Two types of surgery are used to treat esophageal cancer—endoscopic mucosal resection (EMR) and minimally invasive esophagectomy.
Endoscopic Mucosal Resection (EMR) and BARRX Balloon Ablation
The BARRX Halo Ablation Catheter delivers a short burst of ablative energy circumferentially to the esophagus (balloon length: 4 cm).
Patients with very early cancers of the esophagus can be treated without extensive surgery by a combination of minimally invasive techniques. In Endoscopic mucosal resection (EMR), the portion of the lining that is diseased is removed using an endoscopic procedure. EMR enables the endoscopist to take a sample of tissue for biopsy at the same time as it is being removed. BARRX ablation is a very specific type of ablation, in which heat energy is delivered in a precise and highly controlled manner. In patients who are operative risks, these techniques can be incorporated to open up esophageal blockages or treat small tumors endoscopically.
Stents may also be used to enable patients with esophageal blockages to swallow. Laparoscopic esophagectomyto remove a diseased lower esophagus is becoming an alternative procedure to the more traditional surgical methods, especially in early-stage esophageal cancers. These and other techniques of esophageal cancer resection pioneered at Columbia result in some of the highest cure rates ever reported.
We perform many of our esophageal resections for cancer using laparoscopy or thoracoscopy. These minimally invasive approaches can significantly reduce the post operative convalescence, and speed recovery. Not all patients are candidates for minimally invasive approaches, but our considerable experience with open surgery enables us to select appropriate patients for minimally invasive procedures.
Minimally Invasive Esophagectomy (MIE)
NewYork-Presbyterian/Columbia surgeons are pioneers in Minimally Invasive Esophagectomy (MIE) and train surgeons around the world in MIE techniques. Our program uses MIE for 80 percent of esophageal procedures. Just as in open surgery for esophageal cancer, MIE involves removal of the esophagus and lymph nodes.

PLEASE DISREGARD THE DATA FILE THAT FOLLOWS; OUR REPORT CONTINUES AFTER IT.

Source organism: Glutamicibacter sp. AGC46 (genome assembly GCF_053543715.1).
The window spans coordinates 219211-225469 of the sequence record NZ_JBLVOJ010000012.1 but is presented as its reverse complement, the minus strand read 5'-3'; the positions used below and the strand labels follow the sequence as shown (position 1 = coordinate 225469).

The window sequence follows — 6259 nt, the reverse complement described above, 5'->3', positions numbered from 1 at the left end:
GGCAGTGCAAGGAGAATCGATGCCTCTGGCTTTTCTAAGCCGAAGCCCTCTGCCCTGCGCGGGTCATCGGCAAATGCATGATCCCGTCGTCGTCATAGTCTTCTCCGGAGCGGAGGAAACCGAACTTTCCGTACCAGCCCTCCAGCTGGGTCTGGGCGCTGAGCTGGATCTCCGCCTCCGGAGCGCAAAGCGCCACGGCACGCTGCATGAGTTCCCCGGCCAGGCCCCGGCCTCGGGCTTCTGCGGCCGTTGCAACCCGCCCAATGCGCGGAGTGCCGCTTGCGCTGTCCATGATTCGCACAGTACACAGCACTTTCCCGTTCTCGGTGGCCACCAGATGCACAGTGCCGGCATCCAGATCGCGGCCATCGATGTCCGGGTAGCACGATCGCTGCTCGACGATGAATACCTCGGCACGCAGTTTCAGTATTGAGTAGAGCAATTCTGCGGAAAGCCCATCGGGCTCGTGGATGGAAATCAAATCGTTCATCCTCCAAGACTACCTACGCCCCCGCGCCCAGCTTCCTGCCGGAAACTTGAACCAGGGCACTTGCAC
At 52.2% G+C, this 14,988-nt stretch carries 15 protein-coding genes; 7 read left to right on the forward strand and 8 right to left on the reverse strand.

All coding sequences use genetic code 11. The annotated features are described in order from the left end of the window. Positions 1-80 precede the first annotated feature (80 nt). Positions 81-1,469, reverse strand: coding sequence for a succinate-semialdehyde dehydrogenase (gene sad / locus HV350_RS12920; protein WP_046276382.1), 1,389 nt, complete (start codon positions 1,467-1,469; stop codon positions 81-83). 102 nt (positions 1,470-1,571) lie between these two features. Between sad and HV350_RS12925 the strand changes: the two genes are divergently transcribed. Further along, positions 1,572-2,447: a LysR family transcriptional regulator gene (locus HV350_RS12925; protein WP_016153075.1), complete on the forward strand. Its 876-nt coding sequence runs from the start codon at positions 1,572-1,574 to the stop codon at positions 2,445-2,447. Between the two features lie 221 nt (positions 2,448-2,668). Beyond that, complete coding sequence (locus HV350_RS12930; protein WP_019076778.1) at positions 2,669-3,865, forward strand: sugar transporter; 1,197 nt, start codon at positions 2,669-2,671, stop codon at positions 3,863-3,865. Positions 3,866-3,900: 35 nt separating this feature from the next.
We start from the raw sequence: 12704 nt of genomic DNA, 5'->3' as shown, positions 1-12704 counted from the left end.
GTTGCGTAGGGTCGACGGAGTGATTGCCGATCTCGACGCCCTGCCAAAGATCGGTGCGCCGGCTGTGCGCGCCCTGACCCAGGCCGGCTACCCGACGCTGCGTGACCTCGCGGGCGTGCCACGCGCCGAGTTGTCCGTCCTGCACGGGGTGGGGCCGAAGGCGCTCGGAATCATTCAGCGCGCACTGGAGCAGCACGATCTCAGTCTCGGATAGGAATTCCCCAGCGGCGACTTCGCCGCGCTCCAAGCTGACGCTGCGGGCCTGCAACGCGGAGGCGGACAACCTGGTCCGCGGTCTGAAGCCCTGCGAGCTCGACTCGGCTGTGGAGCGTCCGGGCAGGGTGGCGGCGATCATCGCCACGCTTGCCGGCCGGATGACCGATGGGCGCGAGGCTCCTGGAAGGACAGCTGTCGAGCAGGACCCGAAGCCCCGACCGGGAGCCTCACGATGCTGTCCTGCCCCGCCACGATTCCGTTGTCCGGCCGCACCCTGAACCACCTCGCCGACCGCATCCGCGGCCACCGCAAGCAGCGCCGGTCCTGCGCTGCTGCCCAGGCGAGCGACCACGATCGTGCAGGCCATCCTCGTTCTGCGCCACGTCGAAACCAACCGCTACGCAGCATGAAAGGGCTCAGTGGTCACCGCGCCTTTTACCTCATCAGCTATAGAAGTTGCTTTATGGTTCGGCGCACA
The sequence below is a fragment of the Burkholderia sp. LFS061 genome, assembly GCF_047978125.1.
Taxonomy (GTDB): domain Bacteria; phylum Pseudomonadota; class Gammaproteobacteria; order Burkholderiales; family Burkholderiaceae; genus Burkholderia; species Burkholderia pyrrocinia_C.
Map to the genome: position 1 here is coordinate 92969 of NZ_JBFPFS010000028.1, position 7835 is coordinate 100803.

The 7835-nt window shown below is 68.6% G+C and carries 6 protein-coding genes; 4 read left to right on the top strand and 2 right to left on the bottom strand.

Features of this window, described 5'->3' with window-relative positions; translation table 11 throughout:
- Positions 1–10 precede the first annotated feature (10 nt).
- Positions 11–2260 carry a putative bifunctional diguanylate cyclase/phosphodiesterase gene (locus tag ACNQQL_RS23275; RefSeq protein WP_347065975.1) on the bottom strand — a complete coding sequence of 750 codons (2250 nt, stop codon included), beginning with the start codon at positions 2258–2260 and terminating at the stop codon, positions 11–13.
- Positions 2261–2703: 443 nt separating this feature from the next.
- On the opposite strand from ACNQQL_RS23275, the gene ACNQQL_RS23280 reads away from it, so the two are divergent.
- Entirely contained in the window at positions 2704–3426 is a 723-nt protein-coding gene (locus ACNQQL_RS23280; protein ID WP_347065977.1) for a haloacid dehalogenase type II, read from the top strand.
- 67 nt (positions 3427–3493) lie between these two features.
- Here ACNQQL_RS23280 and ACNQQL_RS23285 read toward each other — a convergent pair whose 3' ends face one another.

In all esophagectomy procedures, the surgeon makes an incision in the abdomen, separates the esophagus from the stomach, and utilizes a portion of the stomach to fashion a replacement esophagus. The remaining portion of the stomach retains its normal function. Additional incisions are made in the chest and/or neck, depending upon the portion of the esophagus that is diseased, as well as the patient's anatomy:
• Trans-hiatal esophagectomy (THE) involves an incision in the abdomen as well as the neck. THE is generally performed for early-stage cancers, and is routinely done minimally invasively.
• Ivor Lewis esophagectomy (also known as trans-thoracic esophagectomy, or TT) involves an incision in the abdomen as well as the chest. This procedure is employed when the tumor or cancerous tissues are located in the upper part of the esophagus.
• A three-incision option involves access to the abdomen, the chest, and the neck.We perform all of these procedures using minimally invasive approach, although open surgery may be more appropriate depending upon the patient's clinical characteristics and the location of the diseased portion of the esophagus.
Patients should only have an esophagectomy performed by a specially trained thoracic or general surgeon highly skilled in this procedure.
More information can be found here http://www.columbiasurgery.org/esophageal/esophagectomy.html